Natural Immunity Protects Against Omicron Variant: Study

One dose of a COVID-19 vaccine can boost protection, researchers say

Natural Immunity Protects Against Omicron Variant: Study
The Cleveland Clinic in Cleveland, Ohio. (Courtesy of Cleveland Clinic)
Zachary Stieber

The protection a person develops after recovering from COVID-19 shields people against infection as the Omicron virus variant has become dominant in the United States, according to a new study.

The defense, known as natural immunity, was similar to the protection seen among the naturally immune who got at least one dose of a COVID-19 vaccine and people who got three doses of a COVID-19 vaccine and didn't have natural immunity, researchers with the Cleveland Clinic found. Further, those who had received a primary series of a vaccine and didn't get a booster, or additional shot, were the most likely to become infected.

"During the time when the Omicron variant was the predominant strain causing infection, prior COVID-19 provided effective protection against infection for at least 6 months even in the absence of vaccination," Dr. Nabin Shrestha, the lead author and an infectious disease physician, told The Epoch Times in an emailed statement.

Omicron is a variant of SARS-CoV-2, or the CCP (Chinese Communist Party) virus, which causes COVID-19. Omicron became dominant in the United States in December 2021, displacing Delta, and research has indicated it can better evade protection from both vaccination and natural immunity.

Shrestha and colleagues analyzed records of Cleveland Clinic employees, many of whom have received at least two doses of the Pfizer or Moderna COVID-19 vaccines but some of whom remain unvaccinated. For their analysis, in an effort to ensure accurate data on prior infection and vaccination, they only included employees who were employed since at least Dec. 16, 2020.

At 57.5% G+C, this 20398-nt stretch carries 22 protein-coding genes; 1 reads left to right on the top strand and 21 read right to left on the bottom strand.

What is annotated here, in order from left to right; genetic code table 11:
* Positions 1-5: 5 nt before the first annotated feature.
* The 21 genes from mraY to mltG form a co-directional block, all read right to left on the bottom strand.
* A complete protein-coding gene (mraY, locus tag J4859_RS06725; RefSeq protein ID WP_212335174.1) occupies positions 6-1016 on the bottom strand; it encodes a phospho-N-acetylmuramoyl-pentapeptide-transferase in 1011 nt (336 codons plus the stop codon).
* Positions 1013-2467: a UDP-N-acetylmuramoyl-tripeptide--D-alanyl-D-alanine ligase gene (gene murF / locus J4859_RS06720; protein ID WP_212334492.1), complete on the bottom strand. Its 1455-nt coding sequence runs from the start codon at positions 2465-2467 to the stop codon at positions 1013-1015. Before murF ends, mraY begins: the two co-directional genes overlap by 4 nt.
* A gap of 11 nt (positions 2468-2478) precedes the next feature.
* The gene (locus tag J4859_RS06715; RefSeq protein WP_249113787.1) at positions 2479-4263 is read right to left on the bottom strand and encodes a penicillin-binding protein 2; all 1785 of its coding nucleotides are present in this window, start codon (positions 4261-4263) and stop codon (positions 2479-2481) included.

An electron microscope image shows SARS-CoV-2 (round gold objects), which causes COVID-19, emerging from cultured cells. (NIAID)
An electron microscope image shows SARS-CoV-2 (round gold objects), which causes COVID-19, emerging from cultured cells. (NIAID)

Natural immunity did appear to begin waning around six months following infection when researchers stratified the cases by time since prior infection. Naturally immune employees became more likely to test positive after six months, but the risk dropped if they received at least one dose of a vaccine after recovery. The vaccinated also saw an improvement in protection if they received a booster dose, or a third shot.

"Boosting with a COVID-19 vaccine designed for an earlier variant was associated with significantly reduced risk of infection with the Omicron variant in multivariable Cox proportional hazards regression analyses, among people previously vaccinated or previously infected for whom it was more than 6 months past their prior infection or vaccination," the researchers wrote in the study, which was published on the preprint server medRxiv.

Curiously, though, the analysis found that people who recovered from COVID-19 were actually most at-risk of contracting the illness again if they had gotten two shots—even more than the unvaccinated. Among the naturally immune, three shots protected better than not getting any vaccine, but a single shot protected the best, the findings indicate. Researchers are unsure of why this would be the case, and are encouraging other scientists to check on this in future studies.

"For those who had had prior infection with COVID-19, vaccinating with more than one dose of vaccine provided no advantage over a single dose of vaccine in protecting against the Omicron variant," Shrestha said.

"Effectively, prior infection should be considered at least as protective in protecting against future infection as two doses of an mRNA vaccine. This is not to say that it is better to get infected than to get vaccinated. However, if someone did get infected and survived, the protection they have acquired from natural infection should be acknowledged."

The Pfizer and Moderna shots are built on messenger RNA, or mRNA, technology.

Limitations of the study included a sole focus on all COVID-19 infections, due to an inability to acquire complete data regarding hospitalizations and symptomatic infections.

The research was published shortly after scientists in Qatar found that natural immunity protects well against severe COVID-19, even when the cases are caused by the Omicron variant.